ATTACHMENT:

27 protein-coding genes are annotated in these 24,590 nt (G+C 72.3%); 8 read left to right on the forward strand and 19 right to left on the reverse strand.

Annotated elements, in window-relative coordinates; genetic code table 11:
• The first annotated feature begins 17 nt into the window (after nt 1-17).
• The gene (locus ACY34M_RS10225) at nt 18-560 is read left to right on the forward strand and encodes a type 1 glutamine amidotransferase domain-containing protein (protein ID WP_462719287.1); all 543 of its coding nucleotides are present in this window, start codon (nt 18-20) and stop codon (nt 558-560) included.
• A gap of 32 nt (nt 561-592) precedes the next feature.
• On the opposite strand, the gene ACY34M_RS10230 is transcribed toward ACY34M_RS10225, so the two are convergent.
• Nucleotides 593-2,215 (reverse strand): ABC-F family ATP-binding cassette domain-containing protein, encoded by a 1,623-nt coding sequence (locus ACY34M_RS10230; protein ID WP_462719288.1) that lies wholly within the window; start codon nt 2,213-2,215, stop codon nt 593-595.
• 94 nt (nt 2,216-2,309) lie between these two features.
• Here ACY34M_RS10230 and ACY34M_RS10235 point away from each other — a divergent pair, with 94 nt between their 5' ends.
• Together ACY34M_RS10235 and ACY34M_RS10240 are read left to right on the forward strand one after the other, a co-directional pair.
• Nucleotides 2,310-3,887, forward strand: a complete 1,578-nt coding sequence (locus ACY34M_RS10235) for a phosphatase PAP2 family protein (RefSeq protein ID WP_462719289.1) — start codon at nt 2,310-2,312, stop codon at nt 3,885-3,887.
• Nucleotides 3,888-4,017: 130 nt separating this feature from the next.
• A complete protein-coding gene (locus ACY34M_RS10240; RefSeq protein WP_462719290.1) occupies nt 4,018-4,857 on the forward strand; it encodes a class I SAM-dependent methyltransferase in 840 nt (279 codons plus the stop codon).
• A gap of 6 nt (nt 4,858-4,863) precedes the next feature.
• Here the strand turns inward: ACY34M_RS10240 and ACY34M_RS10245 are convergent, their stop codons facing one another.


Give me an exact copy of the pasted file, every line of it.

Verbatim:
27 protein-coding genes are annotated in these 24,590 nt (G+C 72.3%); 8 read left to right on the forward strand and 19 right to left on the reverse strand.

Annotated elements, in window-relative coordinates; genetic code table 11:
• The first annotated feature begins 17 nt into the window (after nt 1-17).
• The gene (locus ACY34M_RS10225) at nt 18-560 is read left to right on the forward strand and encodes a type 1 glutamine amidotransferase domain-containing protein (protein ID WP_462719287.1); all 543 of its coding nucleotides are present in this window, start codon (nt 18-20) and stop codon (nt 558-560) included.
• A gap of 32 nt (nt 561-592) precedes the next feature.
• On the opposite strand, the gene ACY34M_RS10230 is transcribed toward ACY34M_RS10225, so the two are convergent.
• Nucleotides 593-2,215 (reverse strand): ABC-F family ATP-binding cassette domain-containing protein, encoded by a 1,623-nt coding sequence (locus ACY34M_RS10230; protein ID WP_462719288.1) that lies wholly within the window; start codon nt 2,213-2,215, stop codon nt 593-595.
• 94 nt (nt 2,216-2,309) lie between these two features.
• Here ACY34M_RS10230 and ACY34M_RS10235 point away from each other — a divergent pair, with 94 nt between their 5' ends.
• Together ACY34M_RS10235 and ACY34M_RS10240 are read left to right on the forward strand one after the other, a co-directional pair.
• Nucleotides 2,310-3,887, forward strand: a complete 1,578-nt coding sequence (locus ACY34M_RS10235) for a phosphatase PAP2 family protein (RefSeq protein ID WP_462719289.1) — start codon at nt 2,310-2,312, stop codon at nt 3,885-3,887.
• Nucleotides 3,888-4,017: 130 nt separating this feature from the next.
• A complete protein-coding gene (locus ACY34M_RS10240; RefSeq protein WP_462719290.1) occupies nt 4,018-4,857 on the forward strand; it encodes a class I SAM-dependent methyltransferase in 840 nt (279 codons plus the stop codon).
• A gap of 6 nt (nt 4,858-4,863) precedes the next feature.
• Here the strand turns inward: ACY34M_RS10240 and ACY34M_RS10245 are convergent, their stop codons facing one another.